Department of Linguistics & TESOL | The University of Texas at Arlington
Click here for the schedule of upcoming workshops and other events.
UT Arlington's Native American Association Celebrates its 20th Anniversary Powwow on February 28th, and we celebrate with an Indigenous Language Contest! Click here for details.
We are also part of a global social media campaign to celebrate International Mother Language Day, which falls on February 21, by tweeting in your mother tongue. Learn how to join in here.
2015 Workshops! Find out more about our currently scheduled workshops, at the Chickasaw Community Center - Chickasaw Language Focus (Friday February 7, 10 am - 2 pm in Ada, OK; free) and at Northeastern State University's Symposium on the American Indian, Indigenous Language Documentation & Revitalization Seminar (free and open to all April 16-17 in Tahlequah, OK).
The Native American Languages Lab, under the direction of Dr. Colleen Fitzgerald, focuses on indigenous languages currently located in the Southwest United States, with an eye to serving communities and their language needs. Support for Native language programs includes onsite technology or linguistic training, database construction and development, and support for grant development. Current funding for the NALL comes from 3 active NSF grants totalling $284,571, as well as from UT Arlington's Sustainability Committee, with Dr. Fitzgerald as PI. They include:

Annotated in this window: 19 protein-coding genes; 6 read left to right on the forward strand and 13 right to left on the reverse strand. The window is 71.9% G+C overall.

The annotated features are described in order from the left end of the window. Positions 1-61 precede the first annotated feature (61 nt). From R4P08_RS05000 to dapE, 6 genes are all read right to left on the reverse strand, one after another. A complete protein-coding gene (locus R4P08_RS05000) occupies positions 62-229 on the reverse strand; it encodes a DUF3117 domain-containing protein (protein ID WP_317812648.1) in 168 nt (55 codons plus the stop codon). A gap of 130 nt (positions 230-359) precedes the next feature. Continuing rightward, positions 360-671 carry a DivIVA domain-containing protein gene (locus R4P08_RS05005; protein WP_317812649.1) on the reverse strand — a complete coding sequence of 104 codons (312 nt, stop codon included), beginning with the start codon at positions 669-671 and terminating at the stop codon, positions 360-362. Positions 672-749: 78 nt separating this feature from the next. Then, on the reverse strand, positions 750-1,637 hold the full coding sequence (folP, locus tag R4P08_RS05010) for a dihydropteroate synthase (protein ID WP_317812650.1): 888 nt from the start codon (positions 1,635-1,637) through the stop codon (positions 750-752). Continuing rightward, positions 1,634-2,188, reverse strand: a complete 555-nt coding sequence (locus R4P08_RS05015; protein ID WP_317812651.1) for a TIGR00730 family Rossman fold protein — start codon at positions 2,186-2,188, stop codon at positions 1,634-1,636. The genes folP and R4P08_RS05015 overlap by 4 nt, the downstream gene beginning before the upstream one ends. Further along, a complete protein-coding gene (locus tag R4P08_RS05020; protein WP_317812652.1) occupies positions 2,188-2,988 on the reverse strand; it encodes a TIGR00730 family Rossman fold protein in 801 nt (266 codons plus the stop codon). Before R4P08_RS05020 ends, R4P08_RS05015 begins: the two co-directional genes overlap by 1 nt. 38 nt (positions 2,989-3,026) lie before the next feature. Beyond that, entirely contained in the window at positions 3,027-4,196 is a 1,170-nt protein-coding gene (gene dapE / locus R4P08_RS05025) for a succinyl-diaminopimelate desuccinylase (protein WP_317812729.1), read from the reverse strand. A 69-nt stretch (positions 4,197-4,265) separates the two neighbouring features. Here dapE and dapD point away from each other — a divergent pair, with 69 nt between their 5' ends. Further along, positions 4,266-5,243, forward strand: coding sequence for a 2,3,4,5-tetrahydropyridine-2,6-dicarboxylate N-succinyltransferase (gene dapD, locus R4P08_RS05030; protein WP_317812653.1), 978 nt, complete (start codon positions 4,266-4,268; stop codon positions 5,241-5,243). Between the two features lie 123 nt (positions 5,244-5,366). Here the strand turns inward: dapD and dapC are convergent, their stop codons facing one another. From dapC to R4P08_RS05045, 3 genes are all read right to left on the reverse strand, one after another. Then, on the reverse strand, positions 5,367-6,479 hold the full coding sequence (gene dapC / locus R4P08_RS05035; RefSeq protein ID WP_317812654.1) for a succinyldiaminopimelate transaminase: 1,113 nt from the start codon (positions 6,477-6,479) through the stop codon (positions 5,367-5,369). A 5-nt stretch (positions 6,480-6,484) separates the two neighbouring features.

- The 2014 Institute on Collaborative Language Research (CoLang/InField; NSF grant#1263939)
- Documentation and Analysis of the Chickasaw Verb (NSF grant #1263699.) in collaboration with Mr. Joshua Hinson of the Chickasaw Language Revitalization Program
- The Oklahoma Breath of Life Workshop (NSF grant#1065068) in collaboration with Dr. Mary Linn of the University of Oklahoma
The Native American Languages Lab plays a role in supporting training and related teaching and service activity, and involving students in community-based language research projects.
Dr. Fitzgerald has worked with Native American language communities in the American Southwest since 1993, with ongoing research projects in Arizona and Oklahoma. This includes work with the Tohono O'odham and the Chickasaw, among others, as well as serving as co-director of the 2012 Oklahoma Breath of Life Workshop (NSF BCS grant # 1065068). Service-learning plays a large role in project development, which helps to meet community language needs and to give students valuable experiences putting their theoretical and technical skills to practice in a meaningful way.
Communities interested in assistance or prospective students should email Dr. Colleen Fitzgerald.